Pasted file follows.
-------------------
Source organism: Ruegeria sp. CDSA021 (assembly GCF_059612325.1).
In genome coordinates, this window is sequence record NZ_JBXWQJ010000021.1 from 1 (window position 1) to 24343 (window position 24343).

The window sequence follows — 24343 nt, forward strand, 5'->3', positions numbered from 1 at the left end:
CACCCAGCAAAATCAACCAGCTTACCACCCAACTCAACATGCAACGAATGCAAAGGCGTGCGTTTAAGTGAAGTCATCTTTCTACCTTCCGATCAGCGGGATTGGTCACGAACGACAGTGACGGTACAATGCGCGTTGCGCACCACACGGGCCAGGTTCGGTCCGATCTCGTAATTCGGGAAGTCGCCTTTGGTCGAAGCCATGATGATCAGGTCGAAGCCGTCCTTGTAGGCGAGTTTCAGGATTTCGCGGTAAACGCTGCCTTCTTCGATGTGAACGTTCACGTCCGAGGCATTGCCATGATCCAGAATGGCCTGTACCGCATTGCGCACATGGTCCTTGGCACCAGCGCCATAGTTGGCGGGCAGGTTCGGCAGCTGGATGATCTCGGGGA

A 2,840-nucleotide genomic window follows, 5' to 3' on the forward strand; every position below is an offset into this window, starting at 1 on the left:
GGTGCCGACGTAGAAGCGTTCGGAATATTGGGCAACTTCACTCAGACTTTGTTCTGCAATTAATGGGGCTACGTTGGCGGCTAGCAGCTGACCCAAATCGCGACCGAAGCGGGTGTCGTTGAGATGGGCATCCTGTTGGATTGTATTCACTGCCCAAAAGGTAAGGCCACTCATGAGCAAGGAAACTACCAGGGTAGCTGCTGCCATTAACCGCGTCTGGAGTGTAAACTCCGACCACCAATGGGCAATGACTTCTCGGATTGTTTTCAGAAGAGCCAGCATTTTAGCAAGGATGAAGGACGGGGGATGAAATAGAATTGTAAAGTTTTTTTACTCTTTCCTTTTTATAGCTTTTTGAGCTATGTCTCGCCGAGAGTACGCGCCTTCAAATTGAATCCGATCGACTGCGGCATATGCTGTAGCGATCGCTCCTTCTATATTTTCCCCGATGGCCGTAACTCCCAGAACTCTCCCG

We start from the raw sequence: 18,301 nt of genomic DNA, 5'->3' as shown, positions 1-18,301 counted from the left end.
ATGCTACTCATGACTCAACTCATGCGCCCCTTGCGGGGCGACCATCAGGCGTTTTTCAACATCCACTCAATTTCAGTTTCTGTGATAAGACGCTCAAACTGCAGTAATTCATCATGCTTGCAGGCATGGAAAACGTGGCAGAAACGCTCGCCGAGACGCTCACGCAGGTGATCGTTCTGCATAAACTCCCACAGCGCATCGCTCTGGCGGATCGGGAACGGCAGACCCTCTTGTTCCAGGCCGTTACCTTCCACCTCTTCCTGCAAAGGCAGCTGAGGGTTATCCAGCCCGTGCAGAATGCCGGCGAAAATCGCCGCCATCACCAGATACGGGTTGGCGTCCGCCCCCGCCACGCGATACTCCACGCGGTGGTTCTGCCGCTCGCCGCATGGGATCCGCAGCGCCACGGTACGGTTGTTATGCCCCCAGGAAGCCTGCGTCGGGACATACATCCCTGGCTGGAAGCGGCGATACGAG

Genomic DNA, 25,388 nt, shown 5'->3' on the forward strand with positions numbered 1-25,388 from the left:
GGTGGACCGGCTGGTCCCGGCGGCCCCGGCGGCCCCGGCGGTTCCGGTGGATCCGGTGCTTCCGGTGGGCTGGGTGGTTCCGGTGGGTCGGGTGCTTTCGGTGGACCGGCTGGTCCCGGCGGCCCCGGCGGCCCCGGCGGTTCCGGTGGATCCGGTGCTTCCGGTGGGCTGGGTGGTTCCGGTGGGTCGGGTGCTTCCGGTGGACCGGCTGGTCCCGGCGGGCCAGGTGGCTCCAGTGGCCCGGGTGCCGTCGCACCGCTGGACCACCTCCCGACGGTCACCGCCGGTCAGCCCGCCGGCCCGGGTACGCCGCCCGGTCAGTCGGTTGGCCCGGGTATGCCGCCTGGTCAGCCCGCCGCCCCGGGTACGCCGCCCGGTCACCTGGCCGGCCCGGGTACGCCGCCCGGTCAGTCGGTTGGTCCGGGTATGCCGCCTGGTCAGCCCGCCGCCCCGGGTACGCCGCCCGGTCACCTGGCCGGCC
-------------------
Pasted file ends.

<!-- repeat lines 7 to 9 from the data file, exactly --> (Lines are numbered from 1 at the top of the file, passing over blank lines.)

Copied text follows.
We start from the raw sequence: 18,301 nt of genomic DNA, 5'->3' as shown, positions 1-18,301 counted from the left end.
ATGCTACTCATGACTCAACTCATGCGCCCCTTGCGGGGCGACCATCAGGCGTTTTTCAACATCCACTCAATTTCAGTTTCTGTGATAAGACGCTCAAACTGCAGTAATTCATCATGCTTGCAGGCATGGAAAACGTGGCAGAAACGCTCGCCGAGACGCTCACGCAGGTGATCGTTCTGCATAAACTCCCACAGCGCATCGCTCTGGCGGATCGGGAACGGCAGACCCTCTTGTTCCAGGCCGTTACCTTCCACCTCTTCCTGCAAAGGCAGCTGAGGGTTATCCAGCCCGTGCAGAATGCCGGCGAAAATCGCCGCCATCACCAGATACGGGTTGGCGTCCGCCCCCGCCACGCGATACTCCACGCGGTGGTTCTGCCGCTCGCCGCATGGGATCCGCAGCGCCACGGTACGGTTGTTATGCCCCCAGGAAGCCTGCGTCGGGACATACATCCCTGGCTGGAAGCGGCGATACGAG

Genomic DNA, 25,388 nt, shown 5'->3' on the forward strand with positions numbered 1-25,388 from the left: